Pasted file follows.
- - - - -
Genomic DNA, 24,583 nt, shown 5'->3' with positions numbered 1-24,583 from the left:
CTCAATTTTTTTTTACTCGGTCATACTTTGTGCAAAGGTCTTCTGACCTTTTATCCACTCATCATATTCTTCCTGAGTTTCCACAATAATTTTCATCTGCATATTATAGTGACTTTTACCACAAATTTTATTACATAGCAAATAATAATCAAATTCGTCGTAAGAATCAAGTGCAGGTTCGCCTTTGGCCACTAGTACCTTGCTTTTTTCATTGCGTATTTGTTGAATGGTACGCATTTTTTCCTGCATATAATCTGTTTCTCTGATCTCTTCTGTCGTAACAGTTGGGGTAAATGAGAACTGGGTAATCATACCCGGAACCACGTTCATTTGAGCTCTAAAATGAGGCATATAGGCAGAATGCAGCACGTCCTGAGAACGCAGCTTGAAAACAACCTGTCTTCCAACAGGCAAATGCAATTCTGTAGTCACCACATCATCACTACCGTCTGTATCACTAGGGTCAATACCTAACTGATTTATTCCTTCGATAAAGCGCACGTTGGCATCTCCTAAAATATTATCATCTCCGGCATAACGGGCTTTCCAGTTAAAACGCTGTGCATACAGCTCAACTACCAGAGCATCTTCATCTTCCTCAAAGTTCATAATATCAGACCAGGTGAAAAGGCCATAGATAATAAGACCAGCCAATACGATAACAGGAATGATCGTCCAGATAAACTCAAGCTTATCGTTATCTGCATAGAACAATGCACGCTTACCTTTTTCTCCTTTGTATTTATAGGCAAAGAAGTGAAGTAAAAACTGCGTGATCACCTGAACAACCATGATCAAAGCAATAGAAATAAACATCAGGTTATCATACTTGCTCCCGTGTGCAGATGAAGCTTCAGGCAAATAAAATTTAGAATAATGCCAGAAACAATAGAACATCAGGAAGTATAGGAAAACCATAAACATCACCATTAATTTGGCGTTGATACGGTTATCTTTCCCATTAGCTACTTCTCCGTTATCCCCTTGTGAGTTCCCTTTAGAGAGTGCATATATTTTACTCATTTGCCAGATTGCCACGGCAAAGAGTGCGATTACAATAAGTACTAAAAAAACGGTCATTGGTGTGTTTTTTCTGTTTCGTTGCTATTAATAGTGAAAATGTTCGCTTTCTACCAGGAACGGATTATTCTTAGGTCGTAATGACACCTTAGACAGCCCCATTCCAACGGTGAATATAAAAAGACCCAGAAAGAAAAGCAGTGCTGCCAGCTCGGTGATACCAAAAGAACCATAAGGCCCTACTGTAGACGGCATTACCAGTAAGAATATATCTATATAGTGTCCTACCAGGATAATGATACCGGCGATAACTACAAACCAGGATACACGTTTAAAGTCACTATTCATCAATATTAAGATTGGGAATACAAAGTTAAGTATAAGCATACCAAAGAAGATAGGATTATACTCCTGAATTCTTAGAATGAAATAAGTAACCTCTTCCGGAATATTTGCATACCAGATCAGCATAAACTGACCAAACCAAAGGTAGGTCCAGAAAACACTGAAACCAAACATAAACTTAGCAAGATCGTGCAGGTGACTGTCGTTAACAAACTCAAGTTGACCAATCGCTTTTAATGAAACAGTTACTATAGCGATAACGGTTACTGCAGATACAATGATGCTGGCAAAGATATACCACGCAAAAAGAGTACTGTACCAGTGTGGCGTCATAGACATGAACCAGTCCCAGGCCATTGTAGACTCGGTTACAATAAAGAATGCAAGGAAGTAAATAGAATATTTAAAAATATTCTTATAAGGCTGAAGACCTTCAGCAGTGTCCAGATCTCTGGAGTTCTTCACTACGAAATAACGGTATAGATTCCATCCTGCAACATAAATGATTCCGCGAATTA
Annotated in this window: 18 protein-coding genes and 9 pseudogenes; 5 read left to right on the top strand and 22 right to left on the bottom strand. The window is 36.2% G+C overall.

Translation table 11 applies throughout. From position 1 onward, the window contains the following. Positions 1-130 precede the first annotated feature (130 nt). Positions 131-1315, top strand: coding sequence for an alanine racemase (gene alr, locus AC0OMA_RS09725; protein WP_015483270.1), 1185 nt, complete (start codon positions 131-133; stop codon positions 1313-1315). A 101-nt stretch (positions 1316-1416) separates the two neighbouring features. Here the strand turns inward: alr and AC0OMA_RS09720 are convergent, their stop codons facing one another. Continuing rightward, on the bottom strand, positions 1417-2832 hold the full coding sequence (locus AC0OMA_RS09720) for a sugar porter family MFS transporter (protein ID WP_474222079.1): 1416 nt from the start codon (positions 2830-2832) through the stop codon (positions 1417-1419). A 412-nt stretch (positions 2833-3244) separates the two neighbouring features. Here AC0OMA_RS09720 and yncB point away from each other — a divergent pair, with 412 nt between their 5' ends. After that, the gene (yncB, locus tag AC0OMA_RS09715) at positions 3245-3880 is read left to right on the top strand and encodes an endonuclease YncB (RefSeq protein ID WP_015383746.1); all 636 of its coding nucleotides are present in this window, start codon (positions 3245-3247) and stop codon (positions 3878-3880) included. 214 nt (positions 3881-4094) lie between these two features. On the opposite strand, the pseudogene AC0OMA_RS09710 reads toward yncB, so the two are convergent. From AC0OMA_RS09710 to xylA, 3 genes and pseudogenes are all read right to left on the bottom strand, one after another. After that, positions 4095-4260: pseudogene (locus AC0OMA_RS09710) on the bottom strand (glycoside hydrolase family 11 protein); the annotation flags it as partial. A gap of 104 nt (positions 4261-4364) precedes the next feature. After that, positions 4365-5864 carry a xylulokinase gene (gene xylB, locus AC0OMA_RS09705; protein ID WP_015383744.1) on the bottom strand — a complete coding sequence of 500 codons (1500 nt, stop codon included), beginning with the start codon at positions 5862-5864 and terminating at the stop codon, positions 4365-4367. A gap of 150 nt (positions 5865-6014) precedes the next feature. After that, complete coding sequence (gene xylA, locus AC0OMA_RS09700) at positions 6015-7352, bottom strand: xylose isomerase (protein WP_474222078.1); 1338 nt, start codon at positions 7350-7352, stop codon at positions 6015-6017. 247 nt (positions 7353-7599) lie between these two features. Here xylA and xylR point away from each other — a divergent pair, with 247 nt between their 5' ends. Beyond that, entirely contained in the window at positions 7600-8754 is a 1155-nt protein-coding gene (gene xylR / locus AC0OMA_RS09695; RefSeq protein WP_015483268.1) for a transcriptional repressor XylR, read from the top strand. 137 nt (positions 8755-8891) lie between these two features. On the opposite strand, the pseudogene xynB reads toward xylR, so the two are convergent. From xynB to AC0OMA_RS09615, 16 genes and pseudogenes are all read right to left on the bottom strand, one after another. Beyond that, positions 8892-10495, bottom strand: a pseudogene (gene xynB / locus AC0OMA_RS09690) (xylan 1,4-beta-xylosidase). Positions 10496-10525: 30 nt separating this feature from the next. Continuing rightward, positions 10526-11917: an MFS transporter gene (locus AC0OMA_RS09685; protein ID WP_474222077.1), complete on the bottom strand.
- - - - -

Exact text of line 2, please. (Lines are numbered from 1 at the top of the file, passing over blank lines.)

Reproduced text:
CTCAATTTTTTTTTACTCGGTCATACTTTGTGCAAAGGTCTTCTGACCTTTTATCCACTCATCATATTCTTCCTGAGTTTCCACAATAATTTTCATCTGCATATTATAGTGACTTTTACCACAAATTTTATTACATAGCAAATAATAATCAAATTCGTCGTAAGAATCAAGTGCAGGTTCGCCTTTGGCCACTAGTACCTTGCTTTTTTCATTGCGTATTTGTTGAATGGTACGCATTTTTTCCTGCATATAATCTGTTTCTCTGATCTCTTCTGTCGTAACAGTTGGGGTAAATGAGAACTGGGTAATCATACCCGGAACCACGTTCATTTGAGCTCTAAAATGAGGCATATAGGCAGAATGCAGCACGTCCTGAGAACGCAGCTTGAAAACAACCTGTCTTCCAACAGGCAAATGCAATTCTGTAGTCACCACATCATCACTACCGTCTGTATCACTAGGGTCAATACCTAACTGATTTATTCCTTCGATAAAGCGCACGTTGGCATCTCCTAAAATATTATCATCTCCGGCATAACGGGCTTTCCAGTTAAAACGCTGTGCATACAGCTCAACTACCAGAGCATCTTCATCTTCCTCAAAGTTCATAATATCAGACCAGGTGAAAAGGCCATAGATAATAAGACCAGCCAATACGATAACAGGAATGATCGTCCAGATAAACTCAAGCTTATCGTTATCTGCATAGAACAATGCACGCTTACCTTTTTCTCCTTTGTATTTATAGGCAAAGAAGTGAAGTAAAAACTGCGTGATCACCTGAACAACCATGATCAAAGCAATAGAAATAAACATCAGGTTATCATACTTGCTCCCGTGTGCAGATGAAGCTTCAGGCAAATAAAATTTAGAATAATGCCAGAAACAATAGAACATCAGGAAGTATAGGAAAACCATAAACATCACCATTAATTTGGCGTTGATACGGTTATCTTTCCCATTAGCTACTTCTCCGTTATCCCCTTGTGAGTTCCCTTTAGAGAGTGCATATATTTTACTCATTTGCCAGATTGCCACGGCAAAGAGTGCGATTACAATAAGTACTAAAAAAACGGTCATTGGTGTGTTTTTTCTGTTTCGTTGCTATTAATAGTGAAAATGTTCGCTTTCTACCAGGAACGGATTATTCTTAGGTCGTAATGACACCTTAGACAGCCCCATTCCAACGGTGAATATAAAAAGACCCAGAAAGAAAAGCAGTGCTGCCAGCTCGGTGATACCAAAAGAACCATAAGGCCCTACTGTAGACGGCATTACCAGTAAGAATATATCTATATAGTGTCCTACCAGGATAATGATACCGGCGATAACTACAAACCAGGATACACGTTTAAAGTCACTATTCATCAATATTAAGATTGGGAATACAAAGTTAAGTATAAGCATACCAAAGAAGATAGGATTATACTCCTGAATTCTTAGAATGAAATAAGTAACCTCTTCCGGAATATTTGCATACCAGATCAGCATAAACTGACCAAACCAAAGGTAGGTCCAGAAAACACTGAAACCAAACATAAACTTAGCAAGATCGTGCAGGTGACTGTCGTTAACAAACTCAAGTTGACCAATCGCTTTTAATGAAACAGTTACTATAGCGATAACGGTTACTGCAGATACAATGATGCTGGCAAAGATATACCACGCAAAAAGAGTACTGTACCAGTGTGGCGTCATAGACATGAACCAGTCCCAGGCCATTGTAGACTCGGTTACAATAAAGAATGCAAGGAAGTAAATAGAATATTTAAAAATATTCTTATAAGGCTGAAGACCTTCAGCAGTGTCCAGATCTCTGGAGTTCTTCACTACGAAATAACGGTATAGATTCCATCCTGCAACATAAATGATTCCGCGAATTA